Prep Time10 minutes
Cook Time30 minutes
5 minutes
Total Time40 minutes
Course: Breakfast, brunch, Snack
Cuisine: American
Servings: 12
Author: Virginia Willis


  • 2 cups whole-wheat pastry flour
  • 2/3 cup sugar
  • 1/2 teaspoon fine sea salt
  • 1/2 teaspoon ground ginger
  • 1 teaspoon baking soda
  • 1 large egg
  • 2 ripe medium bananas, mashed
  • 1/2 cup plain 2 percent Greek yogurt
  • 1/4 cup canola oil
  • 1/2 cup low-fat buttermilk
  • 1 pint fresh blueberries


  • Preheat oven to 325°F. Grease a 12-cup muffin pan generously with nonstick cooking spray, including the top surface.
  • In a medium bowl, combine the flour, sugar, salt, ginger, and baking soda. In a small bowl, whisk together the egg, bananas, yogurt, oil, and buttermilk. Stir the wet ingredients into the dry ingredients just until moistened. Using a rubber spatula, gently fold in the berries.
  • Divide the batter evenly between the prepared cups (the batter will come to the top of the cups). Fill the greased muffin cups three-fourths full. Bake until a toothpick inserted near the center comes out clean, about 30 minutes, rotating pan halfway through baking. Cool for 5 minutes before removing from pan to a wire rack. Serve warm.

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photography by Virginia Willis

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Virginia Willis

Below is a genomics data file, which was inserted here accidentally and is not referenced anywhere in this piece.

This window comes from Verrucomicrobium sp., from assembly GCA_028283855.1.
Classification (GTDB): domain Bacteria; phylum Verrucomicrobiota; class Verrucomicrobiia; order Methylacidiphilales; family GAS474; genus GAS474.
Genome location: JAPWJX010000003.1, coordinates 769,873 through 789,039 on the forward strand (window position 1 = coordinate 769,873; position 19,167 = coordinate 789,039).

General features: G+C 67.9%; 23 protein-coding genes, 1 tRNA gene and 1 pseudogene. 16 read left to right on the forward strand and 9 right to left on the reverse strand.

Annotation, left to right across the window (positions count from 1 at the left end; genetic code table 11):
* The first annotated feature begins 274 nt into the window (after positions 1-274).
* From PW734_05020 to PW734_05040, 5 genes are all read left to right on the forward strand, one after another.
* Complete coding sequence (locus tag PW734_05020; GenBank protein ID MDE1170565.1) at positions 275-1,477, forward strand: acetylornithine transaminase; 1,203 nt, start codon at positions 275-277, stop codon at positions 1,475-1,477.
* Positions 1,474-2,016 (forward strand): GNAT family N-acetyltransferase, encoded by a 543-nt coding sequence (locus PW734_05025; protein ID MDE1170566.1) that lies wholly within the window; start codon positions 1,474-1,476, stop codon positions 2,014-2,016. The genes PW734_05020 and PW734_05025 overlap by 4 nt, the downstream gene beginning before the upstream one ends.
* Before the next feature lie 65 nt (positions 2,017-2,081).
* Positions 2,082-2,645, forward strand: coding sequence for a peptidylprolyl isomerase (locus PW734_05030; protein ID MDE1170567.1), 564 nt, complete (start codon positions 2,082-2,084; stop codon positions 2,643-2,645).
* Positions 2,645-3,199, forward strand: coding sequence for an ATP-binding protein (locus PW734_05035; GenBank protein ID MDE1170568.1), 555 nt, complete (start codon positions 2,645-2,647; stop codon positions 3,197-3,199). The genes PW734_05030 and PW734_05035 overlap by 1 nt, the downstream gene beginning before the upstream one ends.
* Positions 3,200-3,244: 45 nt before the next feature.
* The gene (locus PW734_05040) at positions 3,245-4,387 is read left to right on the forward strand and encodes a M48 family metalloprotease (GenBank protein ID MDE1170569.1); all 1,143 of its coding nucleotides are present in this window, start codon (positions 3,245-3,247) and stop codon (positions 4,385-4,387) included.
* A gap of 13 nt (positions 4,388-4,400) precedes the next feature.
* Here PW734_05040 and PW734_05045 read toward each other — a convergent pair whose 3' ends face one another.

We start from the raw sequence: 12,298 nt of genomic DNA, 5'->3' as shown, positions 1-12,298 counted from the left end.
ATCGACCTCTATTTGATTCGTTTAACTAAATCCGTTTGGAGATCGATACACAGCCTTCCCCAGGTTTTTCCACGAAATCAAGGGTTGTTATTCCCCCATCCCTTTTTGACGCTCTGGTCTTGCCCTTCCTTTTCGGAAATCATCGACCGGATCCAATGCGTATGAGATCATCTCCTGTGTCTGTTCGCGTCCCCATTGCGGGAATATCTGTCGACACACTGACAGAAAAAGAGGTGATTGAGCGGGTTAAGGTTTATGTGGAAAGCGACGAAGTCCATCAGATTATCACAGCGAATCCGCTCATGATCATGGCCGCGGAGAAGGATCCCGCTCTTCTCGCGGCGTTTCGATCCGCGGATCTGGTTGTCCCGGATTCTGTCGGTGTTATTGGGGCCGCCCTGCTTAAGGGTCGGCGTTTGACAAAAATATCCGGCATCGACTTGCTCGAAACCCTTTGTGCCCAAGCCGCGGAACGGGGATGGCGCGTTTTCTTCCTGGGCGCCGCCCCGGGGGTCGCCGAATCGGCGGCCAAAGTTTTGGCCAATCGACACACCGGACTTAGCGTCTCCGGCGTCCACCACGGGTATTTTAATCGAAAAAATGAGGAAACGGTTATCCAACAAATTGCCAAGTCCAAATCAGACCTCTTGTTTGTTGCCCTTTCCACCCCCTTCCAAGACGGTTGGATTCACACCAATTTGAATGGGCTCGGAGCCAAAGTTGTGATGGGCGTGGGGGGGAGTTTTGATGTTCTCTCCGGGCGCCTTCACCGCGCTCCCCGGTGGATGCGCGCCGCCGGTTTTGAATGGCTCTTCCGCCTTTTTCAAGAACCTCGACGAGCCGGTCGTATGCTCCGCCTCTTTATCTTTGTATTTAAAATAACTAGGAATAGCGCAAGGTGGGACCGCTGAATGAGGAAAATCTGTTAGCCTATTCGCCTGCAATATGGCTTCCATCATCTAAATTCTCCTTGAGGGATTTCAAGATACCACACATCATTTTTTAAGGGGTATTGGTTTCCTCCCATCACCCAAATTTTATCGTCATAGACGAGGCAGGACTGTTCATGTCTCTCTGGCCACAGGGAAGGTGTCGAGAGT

Georgia-born French-trained Chef Virginia Willis’ biography includes making chocolate chip cookies with Dwayne “The Rock” Johnson, foraging for berries in the Alaskan wilderness, harvesting capers in the shadow of a smoldering volcano in Sicily, and hunting for truffles in France. She is talent and chef-instructor for the digital streaming platform Food Network Kitchen. Her segments feature authentic and innovative Southern cooking. She was the celebrity chef at the Mansion at Churchill Downs for the 143rd running of the Kentucky Derby. Virginia has spoken at SXSW, cooked for the James Beard Foundation, and beguiled celebrities such as Bill Clinton, Morgan Freeman, and Jane Fonda with her cooking — but it all started in her grandmother’s country kitchen. Recently, her work has been inspired by her weight loss success story, Virginia has lost 65# and kept it off for over 2 1/2 years! “If a French-trained, Southern chef can do it, you can, too.” She is the author of Fresh Start; Secrets of the Southern Table; Lighten Up, Y’all; Bon Appétit, Y’all; Basic to Brilliant, Y’all; Okra; and Grits. Lighten Up, Y’all won a James Beard Foundation Award of Excellence in the Focus on Health Category. Lighten Up, Y’all as well as her first cookbook, Bon Appétit, Y’all, were finalists in the Best American Cookbook for the International Association of Cookbook Awards and were also named by the Georgia Center of the Book as “Books Georgians Should Read.” She is the former TV kitchen director for Martha Stewart Living, Bobby Flay, and Nathalie Dupree; has worked in Michelin-starred restaurants; and traveled the world producing food stories – from making cheese in California to escargot farming in France. She has appeared on Food Network’s Chopped, CBS This Morning, Fox Family and Friends, Martha Stewart Living, and as a judge on Throwdown with Bobby Flay. She’s been featured in the New York Times, the Washington Post, People Magazine, Eater, and Food52 and has contributed to Eating Well, GRLSQUASH, Culture, Garden & Gun, and Bon Appétit, and more. The Chicago Tribune praised her as one of “Seven Food Writers You Need to Know.” Her legion of fans loves her down-to-earth attitude, approachable spirit, and traveling exploits. Her culinary consulting company, Virginia Willis Culinary Enterprises, Inc specializes in content creation, recipe development, culinary editorial and production services, cookbook writing, media training, spokesperson and brand representation, and public speaking. Virginia is on the Monterey Bay Aquarium’s Seafood Watch Blue Ribbon Task Force, the Atlanta Community Food Bank Advisory Board, as well as the Community Farmers Market Advisory Board. She is a food and hunger advocate for No Kid Hungry and a premier member of the No Kid Hungry Atlanta Society. She a member of The James Beard Foundation, Chef’s Collaborative, Georgia Organics, and Southern Foodways Alliance.